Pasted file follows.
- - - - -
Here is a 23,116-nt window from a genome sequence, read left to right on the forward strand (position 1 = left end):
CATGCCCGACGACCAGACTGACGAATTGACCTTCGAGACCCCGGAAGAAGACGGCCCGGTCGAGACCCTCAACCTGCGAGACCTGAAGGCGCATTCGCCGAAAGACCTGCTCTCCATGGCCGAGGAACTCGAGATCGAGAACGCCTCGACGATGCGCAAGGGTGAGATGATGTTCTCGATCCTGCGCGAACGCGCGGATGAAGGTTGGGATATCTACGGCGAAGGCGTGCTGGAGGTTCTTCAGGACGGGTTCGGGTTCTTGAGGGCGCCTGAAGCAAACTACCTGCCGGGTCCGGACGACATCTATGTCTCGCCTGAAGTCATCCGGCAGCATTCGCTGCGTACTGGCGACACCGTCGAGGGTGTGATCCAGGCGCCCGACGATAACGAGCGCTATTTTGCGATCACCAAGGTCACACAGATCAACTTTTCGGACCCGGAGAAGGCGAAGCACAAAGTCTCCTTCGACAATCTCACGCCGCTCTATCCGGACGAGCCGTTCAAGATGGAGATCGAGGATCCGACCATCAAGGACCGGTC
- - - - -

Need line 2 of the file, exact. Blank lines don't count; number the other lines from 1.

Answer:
CATGCCCGACGACCAGACTGACGAATTGACCTTCGAGACCCCGGAAGAAGACGGCCCGGTCGAGACCCTCAACCTGCGAGACCTGAAGGCGCATTCGCCGAAAGACCTGCTCTCCATGGCCGAGGAACTCGAGATCGAGAACGCCTCGACGATGCGCAAGGGTGAGATGATGTTCTCGATCCTGCGCGAACGCGCGGATGAAGGTTGGGATATCTACGGCGAAGGCGTGCTGGAGGTTCTTCAGGACGGGTTCGGGTTCTTGAGGGCGCCTGAAGCAAACTACCTGCCGGGTCCGGACGACATCTATGTCTCGCCTGAAGTCATCCGGCAGCATTCGCTGCGTACTGGCGACACCGTCGAGGGTGTGATCCAGGCGCCCGACGATAACGAGCGCTATTTTGCGATCACCAAGGTCACACAGATCAACTTTTCGGACCCGGAGAAGGCGAAGCACAAAGTCTCCTTCGACAATCTCACGCCGCTCTATCCGGACGAGCCGTTCAAGATGGAGATCGAGGATCCGACCATCAAGGACCGGTC